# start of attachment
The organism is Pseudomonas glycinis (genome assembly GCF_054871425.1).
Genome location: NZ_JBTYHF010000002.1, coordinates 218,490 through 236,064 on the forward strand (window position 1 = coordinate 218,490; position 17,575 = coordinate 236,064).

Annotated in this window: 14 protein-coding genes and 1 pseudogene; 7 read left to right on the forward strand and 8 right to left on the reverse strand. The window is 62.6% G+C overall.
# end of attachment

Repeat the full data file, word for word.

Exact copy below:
The organism is Pseudomonas glycinis (genome assembly GCF_054871425.1).
Genome location: NZ_JBTYHF010000002.1, coordinates 218,490 through 236,064 on the forward strand (window position 1 = coordinate 218,490; position 17,575 = coordinate 236,064).

Annotated in this window: 14 protein-coding genes and 1 pseudogene; 7 read left to right on the forward strand and 8 right to left on the reverse strand. The window is 62.6% G+C overall.